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The Ecuadorian National Court of Justice on Tuesday barred Vice President Jorge Glas from leaving the country because he, along with other suspects, is being subjected to a formal investigatory hearing related to the Odebrecht corruption case, the Attorney General's Office said.

The travel prohibition was imposed "taking into consideration that, during the development of the pretrial and trial phase, (Glas) has attended all the hearings held by the Attorney General's Office."

The court also took into account, based on a request by the AG's Office, that "since he is the ... vice president," Glas needs to have "the full use of his right to mobility ... within the country," as well as the fact that "due to the office he holds, he has a permanent security detail" around him.

The AG's office announced Tuesday in a message on its Twitter account that Attorney General Carlos Baca had requested that Glas "be prohibited from leaving the country as a precautionary measure."

The National Court of Justice on Tuesday began hearing arguments that might link Glas criminally to the corruption charges against Brazilian construction giant Odebrecht, a case that has turned up about a dozen suspects.

In the hearing, held in the absence of the Ecuadorian vice president, the AG's office presented the available evidence against Glas, such as his alleged crime of "illicit association" related to the case against Odebrecht.

Glas was represented by his attorney Eduardo Franco Loor, former judge of the National Court of Justice and who, upon his arrival at the court, said nothing to the media and did not confirm whether his client would make an appearance.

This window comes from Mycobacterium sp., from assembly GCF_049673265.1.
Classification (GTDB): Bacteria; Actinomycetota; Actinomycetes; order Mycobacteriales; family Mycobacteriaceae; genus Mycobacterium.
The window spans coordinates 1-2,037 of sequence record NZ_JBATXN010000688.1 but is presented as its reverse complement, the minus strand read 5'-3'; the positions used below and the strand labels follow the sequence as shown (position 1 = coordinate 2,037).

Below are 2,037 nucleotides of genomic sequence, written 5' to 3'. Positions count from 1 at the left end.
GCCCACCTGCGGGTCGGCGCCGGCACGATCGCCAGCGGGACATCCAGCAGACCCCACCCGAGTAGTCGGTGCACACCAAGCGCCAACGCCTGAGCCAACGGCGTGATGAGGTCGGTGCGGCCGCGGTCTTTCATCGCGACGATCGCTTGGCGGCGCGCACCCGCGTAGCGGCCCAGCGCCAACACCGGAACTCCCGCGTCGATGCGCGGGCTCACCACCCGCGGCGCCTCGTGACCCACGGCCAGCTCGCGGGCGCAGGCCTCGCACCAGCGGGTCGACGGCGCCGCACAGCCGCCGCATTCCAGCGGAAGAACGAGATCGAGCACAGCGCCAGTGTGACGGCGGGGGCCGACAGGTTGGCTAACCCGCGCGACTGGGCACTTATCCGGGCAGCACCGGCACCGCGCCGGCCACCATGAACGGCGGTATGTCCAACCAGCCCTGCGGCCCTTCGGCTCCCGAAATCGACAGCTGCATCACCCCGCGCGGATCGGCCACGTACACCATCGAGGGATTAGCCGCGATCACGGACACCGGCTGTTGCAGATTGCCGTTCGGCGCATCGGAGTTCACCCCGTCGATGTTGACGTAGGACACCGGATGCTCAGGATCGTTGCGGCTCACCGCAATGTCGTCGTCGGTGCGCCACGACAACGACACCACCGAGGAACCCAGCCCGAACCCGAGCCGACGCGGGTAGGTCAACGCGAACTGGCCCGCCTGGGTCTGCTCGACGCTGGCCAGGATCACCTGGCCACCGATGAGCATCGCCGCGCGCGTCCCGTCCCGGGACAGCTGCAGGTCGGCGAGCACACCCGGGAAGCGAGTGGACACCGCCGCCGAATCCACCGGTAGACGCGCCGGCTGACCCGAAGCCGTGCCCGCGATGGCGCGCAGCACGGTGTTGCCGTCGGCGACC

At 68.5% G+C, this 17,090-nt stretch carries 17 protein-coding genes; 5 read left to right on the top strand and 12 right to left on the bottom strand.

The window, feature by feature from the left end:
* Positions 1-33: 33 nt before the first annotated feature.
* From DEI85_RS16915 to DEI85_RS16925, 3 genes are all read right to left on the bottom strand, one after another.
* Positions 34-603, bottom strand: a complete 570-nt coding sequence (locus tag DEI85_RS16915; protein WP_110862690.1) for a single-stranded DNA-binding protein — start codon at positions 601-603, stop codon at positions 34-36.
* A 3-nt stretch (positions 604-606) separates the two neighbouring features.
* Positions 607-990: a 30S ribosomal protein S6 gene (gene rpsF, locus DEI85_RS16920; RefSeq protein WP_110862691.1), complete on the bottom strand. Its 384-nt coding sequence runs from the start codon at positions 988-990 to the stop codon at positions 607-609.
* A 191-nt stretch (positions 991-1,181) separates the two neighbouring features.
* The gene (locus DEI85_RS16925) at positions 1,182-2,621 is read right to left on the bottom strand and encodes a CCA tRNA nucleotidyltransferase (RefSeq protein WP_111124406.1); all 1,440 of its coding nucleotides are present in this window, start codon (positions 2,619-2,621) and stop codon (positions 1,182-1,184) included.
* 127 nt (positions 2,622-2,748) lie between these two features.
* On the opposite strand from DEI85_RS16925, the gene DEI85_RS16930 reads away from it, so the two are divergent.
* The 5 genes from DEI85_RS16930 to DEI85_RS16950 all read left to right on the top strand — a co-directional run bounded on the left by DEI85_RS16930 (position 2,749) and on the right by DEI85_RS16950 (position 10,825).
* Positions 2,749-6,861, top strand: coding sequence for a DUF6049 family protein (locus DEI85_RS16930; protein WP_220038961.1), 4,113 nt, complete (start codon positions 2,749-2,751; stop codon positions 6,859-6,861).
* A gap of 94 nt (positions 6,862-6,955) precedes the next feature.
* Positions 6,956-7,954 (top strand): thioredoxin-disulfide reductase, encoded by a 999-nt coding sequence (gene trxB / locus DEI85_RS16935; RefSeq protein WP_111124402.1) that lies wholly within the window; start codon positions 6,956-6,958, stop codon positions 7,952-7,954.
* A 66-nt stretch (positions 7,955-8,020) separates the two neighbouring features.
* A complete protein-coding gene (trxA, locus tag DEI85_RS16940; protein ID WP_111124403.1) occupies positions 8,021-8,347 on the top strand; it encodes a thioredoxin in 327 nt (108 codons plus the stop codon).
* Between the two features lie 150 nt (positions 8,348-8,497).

In remarks to the media after the hearing, the AG said that the measure was "fair and correct," and "above all, appropriate in the specific case of the vice president," rejecting the criticism leveled at judicial authorities for unfair treatment compared to the other people being investigated.

Prosecution of the Odebrecht case has turned up about a dozen suspects, including an uncle of Glas, identified as Ricardo Rivera.

The hearing is being held after the National Assembly authorized it last Friday, an inescapable procedure given the vice president's immunity status.

The AG's office requested the hearing after Glas's name emerged, in the investigations carried out over the past few months by prosecutor Diana Salazar, as possibly implicated in the massive corruption case.

Last December the US Justice Department reported that Brazil's Odebrecht company supposedly paid some $788 million in bribes in 12 countries of Latin America and Africa, including Ecuador.

The report indicated that in Ecuador, between 2007 and 2016, the Brazilian construction firm presumably paid bribes worth $35.5 million to government officials, which brought it profits said to be worth more than $116 million.